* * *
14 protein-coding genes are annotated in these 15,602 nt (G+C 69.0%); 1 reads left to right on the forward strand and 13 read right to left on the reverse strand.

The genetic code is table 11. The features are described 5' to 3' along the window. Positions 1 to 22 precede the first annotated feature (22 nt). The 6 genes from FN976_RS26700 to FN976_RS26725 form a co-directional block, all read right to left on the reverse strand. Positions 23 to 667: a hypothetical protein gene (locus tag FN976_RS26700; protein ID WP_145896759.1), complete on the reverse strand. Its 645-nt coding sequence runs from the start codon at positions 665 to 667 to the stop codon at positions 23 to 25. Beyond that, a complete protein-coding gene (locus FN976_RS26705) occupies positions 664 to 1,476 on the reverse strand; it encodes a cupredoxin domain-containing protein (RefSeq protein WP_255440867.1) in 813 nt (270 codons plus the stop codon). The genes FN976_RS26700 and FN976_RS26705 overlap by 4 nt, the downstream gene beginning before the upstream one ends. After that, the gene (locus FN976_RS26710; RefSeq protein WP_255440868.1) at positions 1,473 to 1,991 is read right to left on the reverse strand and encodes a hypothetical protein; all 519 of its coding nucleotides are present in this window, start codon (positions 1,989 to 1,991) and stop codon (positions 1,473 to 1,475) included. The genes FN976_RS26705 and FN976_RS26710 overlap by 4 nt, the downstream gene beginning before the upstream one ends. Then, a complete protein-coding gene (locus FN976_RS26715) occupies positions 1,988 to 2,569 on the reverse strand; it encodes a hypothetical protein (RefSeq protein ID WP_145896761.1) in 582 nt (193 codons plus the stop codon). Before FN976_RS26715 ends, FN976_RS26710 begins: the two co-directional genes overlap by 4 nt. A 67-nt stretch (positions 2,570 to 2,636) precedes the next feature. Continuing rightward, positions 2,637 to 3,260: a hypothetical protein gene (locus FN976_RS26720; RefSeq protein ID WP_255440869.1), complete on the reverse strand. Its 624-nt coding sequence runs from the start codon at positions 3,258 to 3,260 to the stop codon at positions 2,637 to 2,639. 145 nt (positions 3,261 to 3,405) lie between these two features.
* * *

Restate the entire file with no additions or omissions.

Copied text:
14 protein-coding genes are annotated in these 15,602 nt (G+C 69.0%); 1 reads left to right on the forward strand and 13 read right to left on the reverse strand.

The genetic code is table 11. The features are described 5' to 3' along the window. Positions 1 to 22 precede the first annotated feature (22 nt). The 6 genes from FN976_RS26700 to FN976_RS26725 form a co-directional block, all read right to left on the reverse strand. Positions 23 to 667: a hypothetical protein gene (locus tag FN976_RS26700; protein ID WP_145896759.1), complete on the reverse strand. Its 645-nt coding sequence runs from the start codon at positions 665 to 667 to the stop codon at positions 23 to 25. Beyond that, a complete protein-coding gene (locus FN976_RS26705) occupies positions 664 to 1,476 on the reverse strand; it encodes a cupredoxin domain-containing protein (RefSeq protein WP_255440867.1) in 813 nt (270 codons plus the stop codon). The genes FN976_RS26700 and FN976_RS26705 overlap by 4 nt, the downstream gene beginning before the upstream one ends. After that, the gene (locus FN976_RS26710; RefSeq protein WP_255440868.1) at positions 1,473 to 1,991 is read right to left on the reverse strand and encodes a hypothetical protein; all 519 of its coding nucleotides are present in this window, start codon (positions 1,989 to 1,991) and stop codon (positions 1,473 to 1,475) included. The genes FN976_RS26705 and FN976_RS26710 overlap by 4 nt, the downstream gene beginning before the upstream one ends. Then, a complete protein-coding gene (locus FN976_RS26715) occupies positions 1,988 to 2,569 on the reverse strand; it encodes a hypothetical protein (RefSeq protein ID WP_145896761.1) in 582 nt (193 codons plus the stop codon). Before FN976_RS26715 ends, FN976_RS26710 begins: the two co-directional genes overlap by 4 nt. A 67-nt stretch (positions 2,570 to 2,636) precedes the next feature. Continuing rightward, positions 2,637 to 3,260: a hypothetical protein gene (locus FN976_RS26720; RefSeq protein ID WP_255440869.1), complete on the reverse strand. Its 624-nt coding sequence runs from the start codon at positions 3,258 to 3,260 to the stop codon at positions 2,637 to 2,639. 145 nt (positions 3,261 to 3,405) lie between these two features.